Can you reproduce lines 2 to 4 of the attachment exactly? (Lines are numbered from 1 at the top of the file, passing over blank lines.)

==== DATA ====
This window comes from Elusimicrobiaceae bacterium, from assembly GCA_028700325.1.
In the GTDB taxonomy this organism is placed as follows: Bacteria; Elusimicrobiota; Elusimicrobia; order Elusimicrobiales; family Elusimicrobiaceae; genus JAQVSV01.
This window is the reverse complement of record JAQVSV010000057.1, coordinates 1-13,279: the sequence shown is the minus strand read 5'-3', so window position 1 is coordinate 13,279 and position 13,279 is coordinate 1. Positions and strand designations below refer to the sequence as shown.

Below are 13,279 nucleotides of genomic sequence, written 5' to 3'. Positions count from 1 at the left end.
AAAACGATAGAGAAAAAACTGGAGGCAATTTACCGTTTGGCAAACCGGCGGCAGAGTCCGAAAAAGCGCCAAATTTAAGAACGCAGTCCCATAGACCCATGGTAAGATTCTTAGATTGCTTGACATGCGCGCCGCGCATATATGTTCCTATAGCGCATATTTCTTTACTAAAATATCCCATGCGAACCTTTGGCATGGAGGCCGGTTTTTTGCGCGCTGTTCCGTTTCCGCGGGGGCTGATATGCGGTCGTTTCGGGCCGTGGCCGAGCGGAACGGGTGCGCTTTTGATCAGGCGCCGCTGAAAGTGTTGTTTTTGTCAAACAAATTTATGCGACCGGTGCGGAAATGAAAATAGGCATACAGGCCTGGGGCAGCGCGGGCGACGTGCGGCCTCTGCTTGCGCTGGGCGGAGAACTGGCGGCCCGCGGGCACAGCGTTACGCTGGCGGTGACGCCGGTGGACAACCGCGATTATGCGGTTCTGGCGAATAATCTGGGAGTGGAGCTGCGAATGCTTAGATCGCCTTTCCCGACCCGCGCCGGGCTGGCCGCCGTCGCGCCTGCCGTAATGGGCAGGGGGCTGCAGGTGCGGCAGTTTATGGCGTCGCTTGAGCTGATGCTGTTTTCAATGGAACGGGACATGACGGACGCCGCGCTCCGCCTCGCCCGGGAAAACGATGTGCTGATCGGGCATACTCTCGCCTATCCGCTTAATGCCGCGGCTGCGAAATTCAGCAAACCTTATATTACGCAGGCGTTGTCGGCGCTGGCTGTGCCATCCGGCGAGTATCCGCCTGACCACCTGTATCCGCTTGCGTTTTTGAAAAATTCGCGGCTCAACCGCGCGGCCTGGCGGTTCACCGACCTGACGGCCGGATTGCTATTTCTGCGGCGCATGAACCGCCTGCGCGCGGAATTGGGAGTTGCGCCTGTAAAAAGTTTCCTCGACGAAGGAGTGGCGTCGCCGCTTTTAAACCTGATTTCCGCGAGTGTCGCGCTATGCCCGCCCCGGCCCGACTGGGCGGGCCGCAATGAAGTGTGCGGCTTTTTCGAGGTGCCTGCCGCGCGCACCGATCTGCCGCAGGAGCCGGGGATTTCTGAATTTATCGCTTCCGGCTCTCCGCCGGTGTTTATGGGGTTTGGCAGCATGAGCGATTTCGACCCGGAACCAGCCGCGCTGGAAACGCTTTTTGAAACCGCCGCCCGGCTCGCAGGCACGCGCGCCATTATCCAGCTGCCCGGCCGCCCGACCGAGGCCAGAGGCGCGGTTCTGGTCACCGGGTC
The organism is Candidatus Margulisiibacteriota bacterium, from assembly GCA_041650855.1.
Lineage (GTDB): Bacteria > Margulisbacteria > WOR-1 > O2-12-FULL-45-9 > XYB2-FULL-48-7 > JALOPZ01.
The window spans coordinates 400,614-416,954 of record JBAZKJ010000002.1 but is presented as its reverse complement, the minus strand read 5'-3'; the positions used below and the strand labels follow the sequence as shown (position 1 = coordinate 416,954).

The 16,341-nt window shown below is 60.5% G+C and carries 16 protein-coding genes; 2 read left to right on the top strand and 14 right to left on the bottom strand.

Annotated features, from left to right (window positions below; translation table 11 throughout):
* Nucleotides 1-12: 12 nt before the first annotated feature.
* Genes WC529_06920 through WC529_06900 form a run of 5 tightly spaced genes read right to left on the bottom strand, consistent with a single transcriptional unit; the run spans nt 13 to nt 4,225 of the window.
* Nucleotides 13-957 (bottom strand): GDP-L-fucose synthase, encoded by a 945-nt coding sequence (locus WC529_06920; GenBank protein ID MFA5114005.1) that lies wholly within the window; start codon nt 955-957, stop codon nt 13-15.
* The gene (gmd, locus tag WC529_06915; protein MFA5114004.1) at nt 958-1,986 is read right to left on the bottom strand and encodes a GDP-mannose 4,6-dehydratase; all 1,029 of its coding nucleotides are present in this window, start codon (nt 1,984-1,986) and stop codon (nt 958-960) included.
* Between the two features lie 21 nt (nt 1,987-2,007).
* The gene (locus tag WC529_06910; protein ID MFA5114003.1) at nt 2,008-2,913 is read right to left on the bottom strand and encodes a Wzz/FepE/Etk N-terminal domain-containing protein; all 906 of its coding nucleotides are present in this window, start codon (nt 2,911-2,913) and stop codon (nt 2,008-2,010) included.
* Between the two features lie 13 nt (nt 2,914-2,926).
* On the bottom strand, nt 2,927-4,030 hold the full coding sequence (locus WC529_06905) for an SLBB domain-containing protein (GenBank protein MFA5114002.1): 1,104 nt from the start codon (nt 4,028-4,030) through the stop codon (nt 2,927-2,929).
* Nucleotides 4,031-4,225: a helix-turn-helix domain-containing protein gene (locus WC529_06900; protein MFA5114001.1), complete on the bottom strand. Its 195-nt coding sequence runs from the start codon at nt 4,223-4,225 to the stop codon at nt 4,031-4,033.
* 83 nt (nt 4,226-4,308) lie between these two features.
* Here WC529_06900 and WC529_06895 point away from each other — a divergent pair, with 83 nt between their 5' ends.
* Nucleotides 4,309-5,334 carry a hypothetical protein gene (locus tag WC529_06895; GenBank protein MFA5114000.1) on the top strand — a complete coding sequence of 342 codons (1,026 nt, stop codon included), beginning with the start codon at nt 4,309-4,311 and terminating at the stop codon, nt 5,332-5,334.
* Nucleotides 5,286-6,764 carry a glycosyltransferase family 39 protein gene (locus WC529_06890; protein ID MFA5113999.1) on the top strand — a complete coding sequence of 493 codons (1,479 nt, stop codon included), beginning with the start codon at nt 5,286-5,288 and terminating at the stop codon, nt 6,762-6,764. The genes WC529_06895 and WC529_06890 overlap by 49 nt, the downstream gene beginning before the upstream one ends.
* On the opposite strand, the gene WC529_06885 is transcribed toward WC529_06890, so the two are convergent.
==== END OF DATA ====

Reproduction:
In the GTDB taxonomy this organism is placed as follows: Bacteria; Elusimicrobiota; Elusimicrobia; order Elusimicrobiales; family Elusimicrobiaceae; genus JAQVSV01.
This window is the reverse complement of record JAQVSV010000057.1, coordinates 1-13,279: the sequence shown is the minus strand read 5'-3', so window position 1 is coordinate 13,279 and position 13,279 is coordinate 1. Positions and strand designations below refer to the sequence as shown.

Below are 13,279 nucleotides of genomic sequence, written 5' to 3'. Positions count from 1 at the left end.